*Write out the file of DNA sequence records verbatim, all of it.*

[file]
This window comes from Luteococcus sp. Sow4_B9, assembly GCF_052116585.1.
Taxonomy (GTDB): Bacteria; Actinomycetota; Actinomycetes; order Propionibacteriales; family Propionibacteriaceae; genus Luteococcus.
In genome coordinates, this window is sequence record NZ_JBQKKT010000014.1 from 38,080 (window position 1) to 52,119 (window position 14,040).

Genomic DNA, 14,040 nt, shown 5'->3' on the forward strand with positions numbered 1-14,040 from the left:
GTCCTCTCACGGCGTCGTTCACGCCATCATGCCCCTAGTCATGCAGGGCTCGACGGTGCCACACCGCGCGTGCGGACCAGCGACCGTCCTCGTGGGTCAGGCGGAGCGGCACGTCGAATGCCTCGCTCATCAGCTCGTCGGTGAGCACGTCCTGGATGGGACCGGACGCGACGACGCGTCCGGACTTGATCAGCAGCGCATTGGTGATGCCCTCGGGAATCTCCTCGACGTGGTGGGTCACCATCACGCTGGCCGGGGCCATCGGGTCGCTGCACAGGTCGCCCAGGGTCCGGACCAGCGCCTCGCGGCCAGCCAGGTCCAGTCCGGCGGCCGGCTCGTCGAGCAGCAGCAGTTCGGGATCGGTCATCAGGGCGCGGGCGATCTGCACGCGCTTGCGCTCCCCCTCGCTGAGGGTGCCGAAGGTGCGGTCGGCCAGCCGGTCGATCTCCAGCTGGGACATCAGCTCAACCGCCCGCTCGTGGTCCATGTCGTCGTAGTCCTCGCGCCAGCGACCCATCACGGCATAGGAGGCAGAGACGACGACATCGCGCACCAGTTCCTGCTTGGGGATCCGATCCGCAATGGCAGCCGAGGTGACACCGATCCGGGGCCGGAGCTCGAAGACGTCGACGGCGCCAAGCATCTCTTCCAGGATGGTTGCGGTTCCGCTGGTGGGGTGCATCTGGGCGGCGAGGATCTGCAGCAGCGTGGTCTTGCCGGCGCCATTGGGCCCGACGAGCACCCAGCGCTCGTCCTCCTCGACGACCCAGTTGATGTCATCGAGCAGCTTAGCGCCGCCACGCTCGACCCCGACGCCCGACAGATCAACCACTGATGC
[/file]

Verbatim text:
This window comes from Luteococcus sp. Sow4_B9, assembly GCF_052116585.1.
Taxonomy (GTDB): Bacteria; Actinomycetota; Actinomycetes; order Propionibacteriales; family Propionibacteriaceae; genus Luteococcus.
In genome coordinates, this window is sequence record NZ_JBQKKT010000014.1 from 38,080 (window position 1) to 52,119 (window position 14,040).

Genomic DNA, 14,040 nt, shown 5'->3' on the forward strand with positions numbered 1-14,040 from the left:
GTCCTCTCACGGCGTCGTTCACGCCATCATGCCCCTAGTCATGCAGGGCTCGACGGTGCCACACCGCGCGTGCGGACCAGCGACCGTCCTCGTGGGTCAGGCGGAGCGGCACGTCGAATGCCTCGCTCATCAGCTCGTCGGTGAGCACGTCCTGGATGGGACCGGACGCGACGACGCGTCCGGACTTGATCAGCAGCGCATTGGTGATGCCCTCGGGAATCTCCTCGACGTGGTGGGTCACCATCACGCTGGCCGGGGCCATCGGGTCGCTGCACAGGTCGCCCAGGGTCCGGACCAGCGCCTCGCGGCCAGCCAGGTCCAGTCCGGCGGCCGGCTCGTCGAGCAGCAGCAGTTCGGGATCGGTCATCAGGGCGCGGGCGATCTGCACGCGCTTGCGCTCCCCCTCGCTGAGGGTGCCGAAGGTGCGGTCGGCCAGCCGGTCGATCTCCAGCTGGGACATCAGCTCAACCGCCCGCTCGTGGTCCATGTCGTCGTAGTCCTCGCGCCAGCGACCCATCACGGCATAGGAGGCAGAGACGACGACATCGCGCACCAGTTCCTGCTTGGGGATCCGATCCGCAATGGCAGCCGAGGTGACACCGATCCGGGGCCGGAGCTCGAAGACGTCGACGGCGCCAAGCATCTCTTCCAGGATGGTTGCGGTTCCGCTGGTGGGGTGCATCTGGGCGGCGAGGATCTGCAGCAGCGTGGTCTTGCCGGCGCCATTGGGCCCGACGAGCACCCAGCGCTCGTCCTCCTCGACGACCCAGTTGATGTCATCGAGCAGCTTAGCGCCGCCACGCTCGACCCCGACGCCCGACAGATCAACCACTGATGC